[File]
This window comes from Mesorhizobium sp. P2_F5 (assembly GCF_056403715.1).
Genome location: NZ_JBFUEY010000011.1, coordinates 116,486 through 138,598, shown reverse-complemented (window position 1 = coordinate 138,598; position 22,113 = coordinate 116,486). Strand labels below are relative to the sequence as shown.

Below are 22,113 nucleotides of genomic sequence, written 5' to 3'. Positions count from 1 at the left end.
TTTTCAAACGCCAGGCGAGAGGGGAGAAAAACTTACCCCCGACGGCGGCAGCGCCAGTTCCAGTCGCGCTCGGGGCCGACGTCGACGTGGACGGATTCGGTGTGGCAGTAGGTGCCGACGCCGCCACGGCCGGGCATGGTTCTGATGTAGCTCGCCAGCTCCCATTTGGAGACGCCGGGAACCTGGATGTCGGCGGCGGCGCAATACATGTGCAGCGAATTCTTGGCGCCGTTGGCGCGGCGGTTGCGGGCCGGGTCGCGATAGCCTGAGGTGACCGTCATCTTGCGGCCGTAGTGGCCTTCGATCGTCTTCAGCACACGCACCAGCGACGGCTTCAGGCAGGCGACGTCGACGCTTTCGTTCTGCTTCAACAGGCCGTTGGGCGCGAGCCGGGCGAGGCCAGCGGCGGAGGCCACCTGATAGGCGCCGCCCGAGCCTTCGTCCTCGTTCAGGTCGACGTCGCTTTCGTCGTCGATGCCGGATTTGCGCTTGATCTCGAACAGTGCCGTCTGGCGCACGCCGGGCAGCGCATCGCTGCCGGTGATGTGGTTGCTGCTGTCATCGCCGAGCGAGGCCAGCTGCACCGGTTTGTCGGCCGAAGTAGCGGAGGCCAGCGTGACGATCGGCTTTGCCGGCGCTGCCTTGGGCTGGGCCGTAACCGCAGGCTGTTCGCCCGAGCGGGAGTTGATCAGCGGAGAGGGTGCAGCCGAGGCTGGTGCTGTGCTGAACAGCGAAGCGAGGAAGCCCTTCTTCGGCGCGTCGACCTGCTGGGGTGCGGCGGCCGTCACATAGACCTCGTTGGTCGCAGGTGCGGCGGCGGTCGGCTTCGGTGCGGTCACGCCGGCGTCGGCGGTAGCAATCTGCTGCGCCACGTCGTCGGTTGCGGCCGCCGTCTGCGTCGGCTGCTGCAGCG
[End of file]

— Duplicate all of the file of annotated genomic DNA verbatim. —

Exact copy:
This window comes from Mesorhizobium sp. P2_F5 (assembly GCF_056403715.1).
Genome location: NZ_JBFUEY010000011.1, coordinates 116,486 through 138,598, shown reverse-complemented (window position 1 = coordinate 138,598; position 22,113 = coordinate 116,486). Strand labels below are relative to the sequence as shown.

Below are 22,113 nucleotides of genomic sequence, written 5' to 3'. Positions count from 1 at the left end.
TTTTCAAACGCCAGGCGAGAGGGGAGAAAAACTTACCCCCGACGGCGGCAGCGCCAGTTCCAGTCGCGCTCGGGGCCGACGTCGACGTGGACGGATTCGGTGTGGCAGTAGGTGCCGACGCCGCCACGGCCGGGCATGGTTCTGATGTAGCTCGCCAGCTCCCATTTGGAGACGCCGGGAACCTGGATGTCGGCGGCGGCGCAATACATGTGCAGCGAATTCTTGGCGCCGTTGGCGCGGCGGTTGCGGGCCGGGTCGCGATAGCCTGAGGTGACCGTCATCTTGCGGCCGTAGTGGCCTTCGATCGTCTTCAGCACACGCACCAGCGACGGCTTCAGGCAGGCGACGTCGACGCTTTCGTTCTGCTTCAACAGGCCGTTGGGCGCGAGCCGGGCGAGGCCAGCGGCGGAGGCCACCTGATAGGCGCCGCCCGAGCCTTCGTCCTCGTTCAGGTCGACGTCGCTTTCGTCGTCGATGCCGGATTTGCGCTTGATCTCGAACAGTGCCGTCTGGCGCACGCCGGGCAGCGCATCGCTGCCGGTGATGTGGTTGCTGCTGTCATCGCCGAGCGAGGCCAGCTGCACCGGTTTGTCGGCCGAAGTAGCGGAGGCCAGCGTGACGATCGGCTTTGCCGGCGCTGCCTTGGGCTGGGCCGTAACCGCAGGCTGTTCGCCCGAGCGGGAGTTGATCAGCGGAGAGGGTGCAGCCGAGGCTGGTGCTGTGCTGAACAGCGAAGCGAGGAAGCCCTTCTTCGGCGCGTCGACCTGCTGGGGTGCGGCGGCCGTCACATAGACCTCGTTGGTCGCAGGTGCGGCGGCGGTCGGCTTCGGTGCGGTCACGCCGGCGTCGGCGGTAGCAATCTGCTGCGCCACGTCGTCGGTTGCGGCCGCCGTCTGCGTCGGCTGCTGCAGCG